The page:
History has lost the rest of her story. We can only hope that some kind Englishman was willing to accept a fragile woman to care for the rest of her life.
Cecily Farrar is considered the first Southern belle, the first to master flirting in Virginia. Needless to say, she was beautiful. She was also quite a good business manager.
Cecily was the daughter of Joan Phippen and Thomas(?) Reynolds, a sea-faring man. Cecily was born in 1600, the same year her father died in a sea disaster. She was his only child.
Joan, only just past 20, remarried William Pierce, an up and coming politically active man and soldier. He soon saw the wisdom of signing up to join the Virginia Company. They had a child, Jane, in 1605. By 1609, William had decided to go to Virginia with the family. Mother, father and Jane left on two separate boats, leaving Cecily behind with relatives, to await orders to come.
Joan and Jane, on one boat, were hit by a hurricane but made it through, landing in August, 1609. William’s ship was damaged, landing in Bermuda with two other ships. It took months to rebuild one ship out of the ruins. He finally made it to a reunion with Joan May 20, 1610, introducing her to his travel mate, John Rolfe.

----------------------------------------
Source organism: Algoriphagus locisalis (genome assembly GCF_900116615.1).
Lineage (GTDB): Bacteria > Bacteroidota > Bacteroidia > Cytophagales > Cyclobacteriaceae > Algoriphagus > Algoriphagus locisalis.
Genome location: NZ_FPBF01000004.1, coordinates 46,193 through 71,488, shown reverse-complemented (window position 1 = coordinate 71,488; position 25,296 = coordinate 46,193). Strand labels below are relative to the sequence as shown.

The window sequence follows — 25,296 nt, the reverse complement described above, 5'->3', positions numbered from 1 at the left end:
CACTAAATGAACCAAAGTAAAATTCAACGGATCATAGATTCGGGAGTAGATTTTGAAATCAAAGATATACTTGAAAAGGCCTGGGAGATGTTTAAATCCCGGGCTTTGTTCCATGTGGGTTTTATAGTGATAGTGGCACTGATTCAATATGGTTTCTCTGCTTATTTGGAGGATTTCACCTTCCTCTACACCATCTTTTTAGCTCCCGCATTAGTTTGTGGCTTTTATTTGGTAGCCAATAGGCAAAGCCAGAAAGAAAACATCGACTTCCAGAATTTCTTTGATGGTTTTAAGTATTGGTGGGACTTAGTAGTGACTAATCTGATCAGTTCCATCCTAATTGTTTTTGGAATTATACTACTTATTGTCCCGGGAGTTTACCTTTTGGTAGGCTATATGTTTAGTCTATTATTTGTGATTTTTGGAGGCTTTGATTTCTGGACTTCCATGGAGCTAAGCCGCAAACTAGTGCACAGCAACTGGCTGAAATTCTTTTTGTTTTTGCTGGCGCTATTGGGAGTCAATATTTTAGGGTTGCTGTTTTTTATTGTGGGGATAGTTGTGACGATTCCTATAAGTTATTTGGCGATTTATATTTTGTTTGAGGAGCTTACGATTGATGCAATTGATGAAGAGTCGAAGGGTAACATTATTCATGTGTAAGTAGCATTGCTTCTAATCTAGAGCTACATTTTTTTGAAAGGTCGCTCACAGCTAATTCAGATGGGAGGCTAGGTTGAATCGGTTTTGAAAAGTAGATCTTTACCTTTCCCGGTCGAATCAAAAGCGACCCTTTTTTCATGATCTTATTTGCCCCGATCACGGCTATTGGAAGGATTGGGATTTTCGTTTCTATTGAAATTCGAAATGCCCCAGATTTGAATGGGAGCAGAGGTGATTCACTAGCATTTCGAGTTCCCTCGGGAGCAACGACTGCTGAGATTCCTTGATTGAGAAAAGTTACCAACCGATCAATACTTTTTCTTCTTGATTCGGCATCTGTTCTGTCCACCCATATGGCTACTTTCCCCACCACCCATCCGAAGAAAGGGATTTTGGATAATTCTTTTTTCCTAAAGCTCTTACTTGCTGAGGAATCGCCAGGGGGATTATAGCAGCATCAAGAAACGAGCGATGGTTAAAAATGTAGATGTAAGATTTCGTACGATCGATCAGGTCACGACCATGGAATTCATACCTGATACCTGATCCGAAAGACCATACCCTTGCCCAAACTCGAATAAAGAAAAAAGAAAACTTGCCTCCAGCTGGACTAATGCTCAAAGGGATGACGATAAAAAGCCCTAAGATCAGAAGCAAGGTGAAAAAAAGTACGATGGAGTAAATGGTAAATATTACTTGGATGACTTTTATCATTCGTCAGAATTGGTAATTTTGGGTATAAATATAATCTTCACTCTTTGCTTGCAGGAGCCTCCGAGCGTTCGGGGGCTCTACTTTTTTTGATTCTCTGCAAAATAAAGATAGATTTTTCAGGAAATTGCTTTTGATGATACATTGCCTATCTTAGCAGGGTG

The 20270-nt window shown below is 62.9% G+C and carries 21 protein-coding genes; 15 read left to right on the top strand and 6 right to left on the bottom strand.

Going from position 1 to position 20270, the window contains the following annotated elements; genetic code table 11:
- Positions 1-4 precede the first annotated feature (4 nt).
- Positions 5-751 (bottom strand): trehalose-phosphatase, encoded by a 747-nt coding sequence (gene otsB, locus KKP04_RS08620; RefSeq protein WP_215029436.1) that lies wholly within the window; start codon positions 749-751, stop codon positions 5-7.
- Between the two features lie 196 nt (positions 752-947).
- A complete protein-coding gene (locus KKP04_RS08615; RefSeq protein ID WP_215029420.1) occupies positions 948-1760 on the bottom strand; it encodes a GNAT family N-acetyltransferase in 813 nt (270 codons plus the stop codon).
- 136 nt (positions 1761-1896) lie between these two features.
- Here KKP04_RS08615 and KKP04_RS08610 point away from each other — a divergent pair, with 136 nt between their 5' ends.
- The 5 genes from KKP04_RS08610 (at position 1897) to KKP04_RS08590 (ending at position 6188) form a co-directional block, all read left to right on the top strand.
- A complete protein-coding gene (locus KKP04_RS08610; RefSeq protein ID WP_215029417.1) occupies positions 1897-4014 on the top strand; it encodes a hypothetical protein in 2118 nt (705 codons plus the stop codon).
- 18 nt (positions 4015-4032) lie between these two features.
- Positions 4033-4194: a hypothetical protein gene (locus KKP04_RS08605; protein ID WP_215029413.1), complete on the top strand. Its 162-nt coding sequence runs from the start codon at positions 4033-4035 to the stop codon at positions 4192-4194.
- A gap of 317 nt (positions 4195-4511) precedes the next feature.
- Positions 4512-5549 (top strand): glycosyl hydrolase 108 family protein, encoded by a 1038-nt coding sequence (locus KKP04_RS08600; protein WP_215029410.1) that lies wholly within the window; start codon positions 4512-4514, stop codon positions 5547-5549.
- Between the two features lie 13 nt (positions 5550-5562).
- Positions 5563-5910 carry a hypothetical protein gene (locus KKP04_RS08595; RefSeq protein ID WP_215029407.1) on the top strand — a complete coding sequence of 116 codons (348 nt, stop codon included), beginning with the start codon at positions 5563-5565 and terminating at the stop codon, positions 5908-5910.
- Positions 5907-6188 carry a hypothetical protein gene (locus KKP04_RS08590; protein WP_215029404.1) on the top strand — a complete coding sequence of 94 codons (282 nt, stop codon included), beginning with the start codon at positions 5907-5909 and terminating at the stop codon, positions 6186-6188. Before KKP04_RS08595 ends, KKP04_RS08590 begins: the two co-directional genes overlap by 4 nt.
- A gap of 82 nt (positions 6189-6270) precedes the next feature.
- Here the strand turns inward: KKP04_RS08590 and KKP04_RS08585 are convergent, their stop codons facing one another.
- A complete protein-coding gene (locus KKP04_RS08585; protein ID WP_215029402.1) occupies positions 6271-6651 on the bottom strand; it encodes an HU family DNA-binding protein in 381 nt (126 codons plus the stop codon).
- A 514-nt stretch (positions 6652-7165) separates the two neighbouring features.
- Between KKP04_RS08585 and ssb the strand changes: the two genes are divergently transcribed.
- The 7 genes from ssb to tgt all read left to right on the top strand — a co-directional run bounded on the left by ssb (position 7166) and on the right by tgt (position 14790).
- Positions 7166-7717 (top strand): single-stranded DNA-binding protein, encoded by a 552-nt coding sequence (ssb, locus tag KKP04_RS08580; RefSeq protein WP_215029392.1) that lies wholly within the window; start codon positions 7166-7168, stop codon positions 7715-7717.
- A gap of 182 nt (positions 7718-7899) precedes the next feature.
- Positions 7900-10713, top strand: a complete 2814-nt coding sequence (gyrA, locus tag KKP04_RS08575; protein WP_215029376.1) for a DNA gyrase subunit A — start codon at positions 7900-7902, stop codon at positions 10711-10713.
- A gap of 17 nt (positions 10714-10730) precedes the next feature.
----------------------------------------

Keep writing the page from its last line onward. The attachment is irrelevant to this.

Cecily finally was called and she arrived in August, 1611, during the Anglo-Powhatan war. She was 11. The war ended in 1614, when John Rolfe married Pocahantas.
In 1618, the governor proclaimed a title of “ancient planter” to anyone who had lived in Virginia for three years and had paid their passage. Each of those planters would receive 100 acres. Cecily met the qualifications. She was only one of four women who did.
In the year 1620, she married Samuel Jordan and moved to his new estate. This was a 450-acre plantation on the James River, which eventually was called Jordan’s Journey. Jordan was considerably older than Cecily. He had a son her age. With the couple lived a little girl named Temperance Bayley, the heiress of the large estate next door. It appears that a Mr. Bayley may have been Cecily’s first husband, dying and leaving her with a baby. We may never know who are the parents of Temperance, but it seems strange for the Jordans to take her in if they had no interest. The next year, the couple welcomed a daughter, Mary.